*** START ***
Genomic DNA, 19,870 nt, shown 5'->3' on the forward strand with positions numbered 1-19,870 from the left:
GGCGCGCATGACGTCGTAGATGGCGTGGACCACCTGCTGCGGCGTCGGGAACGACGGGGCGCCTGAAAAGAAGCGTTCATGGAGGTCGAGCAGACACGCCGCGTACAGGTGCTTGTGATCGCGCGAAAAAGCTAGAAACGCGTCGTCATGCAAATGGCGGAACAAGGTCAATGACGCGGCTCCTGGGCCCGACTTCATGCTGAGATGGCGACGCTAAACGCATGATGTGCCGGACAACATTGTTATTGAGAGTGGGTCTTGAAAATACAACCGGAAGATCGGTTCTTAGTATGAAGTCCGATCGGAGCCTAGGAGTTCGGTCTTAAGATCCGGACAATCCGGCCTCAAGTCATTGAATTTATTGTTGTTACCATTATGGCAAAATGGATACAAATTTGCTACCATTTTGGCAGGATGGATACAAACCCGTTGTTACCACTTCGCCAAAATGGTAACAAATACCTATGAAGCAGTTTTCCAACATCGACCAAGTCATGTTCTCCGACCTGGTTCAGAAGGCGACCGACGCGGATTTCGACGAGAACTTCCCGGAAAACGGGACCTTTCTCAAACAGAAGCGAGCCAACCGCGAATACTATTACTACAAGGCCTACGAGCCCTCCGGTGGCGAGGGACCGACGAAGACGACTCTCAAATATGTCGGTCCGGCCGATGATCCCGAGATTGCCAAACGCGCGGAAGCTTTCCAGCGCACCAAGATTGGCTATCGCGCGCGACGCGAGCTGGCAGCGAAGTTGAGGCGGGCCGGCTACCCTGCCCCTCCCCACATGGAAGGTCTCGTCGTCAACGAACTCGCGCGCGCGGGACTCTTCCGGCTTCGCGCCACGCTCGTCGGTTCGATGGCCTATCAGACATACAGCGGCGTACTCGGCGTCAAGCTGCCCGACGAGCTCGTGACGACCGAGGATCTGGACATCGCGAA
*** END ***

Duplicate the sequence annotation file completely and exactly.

Genomic DNA, 19,870 nt, shown 5'->3' on the forward strand with positions numbered 1-19,870 from the left:
GGCGCGCATGACGTCGTAGATGGCGTGGACCACCTGCTGCGGCGTCGGGAACGACGGGGCGCCTGAAAAGAAGCGTTCATGGAGGTCGAGCAGACACGCCGCGTACAGGTGCTTGTGATCGCGCGAAAAAGCTAGAAACGCGTCGTCATGCAAATGGCGGAACAAGGTCAATGACGCGGCTCCTGGGCCCGACTTCATGCTGAGATGGCGACGCTAAACGCATGATGTGCCGGACAACATTGTTATTGAGAGTGGGTCTTGAAAATACAACCGGAAGATCGGTTCTTAGTATGAAGTCCGATCGGAGCCTAGGAGTTCGGTCTTAAGATCCGGACAATCCGGCCTCAAGTCATTGAATTTATTGTTGTTACCATTATGGCAAAATGGATACAAATTTGCTACCATTTTGGCAGGATGGATACAAACCCGTTGTTACCACTTCGCCAAAATGGTAACAAATACCTATGAAGCAGTTTTCCAACATCGACCAAGTCATGTTCTCCGACCTGGTTCAGAAGGCGACCGACGCGGATTTCGACGAGAACTTCCCGGAAAACGGGACCTTTCTCAAACAGAAGCGAGCCAACCGCGAATACTATTACTACAAGGCCTACGAGCCCTCCGGTGGCGAGGGACCGACGAAGACGACTCTCAAATATGTCGGTCCGGCCGATGATCCCGAGATTGCCAAACGCGCGGAAGCTTTCCAGCGCACCAAGATTGGCTATCGCGCGCGACGCGAGCTGGCAGCGAAGTTGAGGCGGGCCGGCTACCCTGCCCCTCCCCACATGGAAGGTCTCGTCGTCAACGAACTCGCGCGCGCGGGACTCTTCCGGCTTCGCGCCACGCTCGTCGGTTCGATGGCCTATCAGACATACAGCGGCGTACTCGGCGTCAAGCTGCCCGACGAGCTCGTGACGACCGAGGATCTGGACATCGCGAA